A recent webinar highlighted the importance of Advanced Driver Assistance Systems (ADAS) calibrations and why your technicians should have a record of what they’ve done during the process. The webinar featured Brent Johnson, Chief Collision Technology global product management director, and was sponsored by the Collision Industry Electronic Commerce Association (CIECA).
Ed Weidmann, CIECA executive director started the presentation, “ADAS Calibrations—Do It Right and Document What You Do” by introducing Johnson. Johnson began by defining the following:
- ADAS – Advanced Driver Assistance Systems;
- Static Calibration – A Calibration Method that uses predefined targets, locations and distances from the vehicle along with special software to Calibrate an ADAS; and
- Dynamic Calibration – Placing the vehicle in calibration mode and driving a preset distance/time, traffic density and marking pattern.
“ADAS need a real-world reference,” said Johnson, as he was comparing the program’s need for training to teaching a teenager to drive.
“At distances needed for safety, small errors create big problems. If you’re going down the road and have a very small error, the system reacting improperly or failing to react will create havoc on the road,” Johnson added. “All vehicles are calibrated in the factory using static calibration methods, so this gives the vehicles, as they’re coming off the production line, a real-world reference.”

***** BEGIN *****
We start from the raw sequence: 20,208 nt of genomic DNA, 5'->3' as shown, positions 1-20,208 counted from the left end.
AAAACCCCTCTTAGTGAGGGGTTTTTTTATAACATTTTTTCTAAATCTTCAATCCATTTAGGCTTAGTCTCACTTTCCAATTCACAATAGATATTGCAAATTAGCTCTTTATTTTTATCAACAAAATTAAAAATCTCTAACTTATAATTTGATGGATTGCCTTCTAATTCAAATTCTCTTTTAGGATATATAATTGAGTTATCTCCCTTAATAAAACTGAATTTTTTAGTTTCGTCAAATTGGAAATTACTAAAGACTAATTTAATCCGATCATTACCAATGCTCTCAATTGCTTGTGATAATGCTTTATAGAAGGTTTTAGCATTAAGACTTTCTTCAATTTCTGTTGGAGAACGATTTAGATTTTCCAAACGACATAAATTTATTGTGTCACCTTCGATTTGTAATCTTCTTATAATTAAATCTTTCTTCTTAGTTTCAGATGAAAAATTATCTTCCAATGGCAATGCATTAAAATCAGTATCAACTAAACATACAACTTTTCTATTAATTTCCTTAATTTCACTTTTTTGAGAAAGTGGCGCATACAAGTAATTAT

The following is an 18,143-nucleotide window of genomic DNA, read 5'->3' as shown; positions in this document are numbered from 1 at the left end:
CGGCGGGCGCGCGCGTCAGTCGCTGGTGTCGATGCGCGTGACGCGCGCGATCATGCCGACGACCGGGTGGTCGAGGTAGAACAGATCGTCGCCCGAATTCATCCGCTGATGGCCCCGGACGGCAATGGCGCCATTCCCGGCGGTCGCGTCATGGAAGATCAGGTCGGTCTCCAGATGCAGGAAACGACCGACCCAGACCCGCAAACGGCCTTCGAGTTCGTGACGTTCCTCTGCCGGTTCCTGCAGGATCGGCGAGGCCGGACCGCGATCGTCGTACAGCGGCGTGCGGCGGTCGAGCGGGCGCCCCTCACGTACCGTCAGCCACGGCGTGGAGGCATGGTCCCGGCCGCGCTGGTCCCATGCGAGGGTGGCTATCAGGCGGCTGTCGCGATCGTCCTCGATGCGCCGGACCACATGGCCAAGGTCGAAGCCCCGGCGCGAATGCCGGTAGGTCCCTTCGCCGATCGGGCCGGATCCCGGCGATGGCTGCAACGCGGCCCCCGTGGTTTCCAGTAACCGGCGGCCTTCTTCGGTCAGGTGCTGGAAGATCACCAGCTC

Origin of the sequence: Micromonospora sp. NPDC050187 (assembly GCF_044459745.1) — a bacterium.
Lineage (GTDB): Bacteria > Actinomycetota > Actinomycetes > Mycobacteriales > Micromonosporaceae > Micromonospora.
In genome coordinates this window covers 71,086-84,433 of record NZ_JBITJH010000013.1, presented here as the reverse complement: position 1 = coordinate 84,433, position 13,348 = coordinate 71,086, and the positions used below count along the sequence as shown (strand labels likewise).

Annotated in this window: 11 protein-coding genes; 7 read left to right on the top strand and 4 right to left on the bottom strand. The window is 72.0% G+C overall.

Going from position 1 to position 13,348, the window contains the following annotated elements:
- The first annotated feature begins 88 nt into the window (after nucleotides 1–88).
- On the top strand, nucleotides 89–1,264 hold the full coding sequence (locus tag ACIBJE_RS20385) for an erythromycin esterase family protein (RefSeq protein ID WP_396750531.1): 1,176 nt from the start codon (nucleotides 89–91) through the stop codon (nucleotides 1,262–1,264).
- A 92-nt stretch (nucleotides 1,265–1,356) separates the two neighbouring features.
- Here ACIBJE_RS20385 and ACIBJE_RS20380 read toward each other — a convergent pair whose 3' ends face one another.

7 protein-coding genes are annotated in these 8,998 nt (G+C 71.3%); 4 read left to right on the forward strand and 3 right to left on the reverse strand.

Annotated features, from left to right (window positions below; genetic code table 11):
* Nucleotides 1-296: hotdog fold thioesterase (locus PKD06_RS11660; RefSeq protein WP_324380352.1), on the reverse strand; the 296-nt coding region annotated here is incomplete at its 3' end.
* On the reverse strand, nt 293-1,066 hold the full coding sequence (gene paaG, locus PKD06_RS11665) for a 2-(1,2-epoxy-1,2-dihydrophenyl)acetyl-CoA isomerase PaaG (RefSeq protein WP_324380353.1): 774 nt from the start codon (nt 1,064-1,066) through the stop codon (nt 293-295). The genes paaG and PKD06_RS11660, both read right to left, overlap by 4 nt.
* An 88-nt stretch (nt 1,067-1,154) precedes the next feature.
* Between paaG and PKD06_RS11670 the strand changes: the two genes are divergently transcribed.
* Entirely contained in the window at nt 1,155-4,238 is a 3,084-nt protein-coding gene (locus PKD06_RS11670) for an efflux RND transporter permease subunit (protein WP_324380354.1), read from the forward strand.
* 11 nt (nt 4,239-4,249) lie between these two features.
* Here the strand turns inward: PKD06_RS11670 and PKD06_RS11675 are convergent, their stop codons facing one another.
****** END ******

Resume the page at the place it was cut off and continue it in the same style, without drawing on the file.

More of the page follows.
According to Johnson, most systems do have artificial intelligence and have the ability to learn. He did note: that “like a teenager driving, it will take them a little while to pick up what they should and should not ignore.”
ADAS should be calibrated if a sensor has been replaced or reoriented, if a vehicle has sustained structural damage and has been repaired, or if the sensor is behind the windshield, panel or facia that has been repaired or replaced, according to Johnson.
Johnson also highlighted a few reasons to keep documentation of ADAS calibrations. He said that for each repair the technician should keep track of who performed repairs on the vehicle, including scanning and calibrations, along with their training level. Auto glass records should also state all repairs that were done to each vehicle, according to Johnson.
“Part of your quality control procedures should include making sure that your calibration tool software is up-to-date, and then document when those updates happened and what version of the software you used. It could save you a great deal of grief in the future if you can prove that you were using the current software version at the time that the calibration took place,” Johnson said.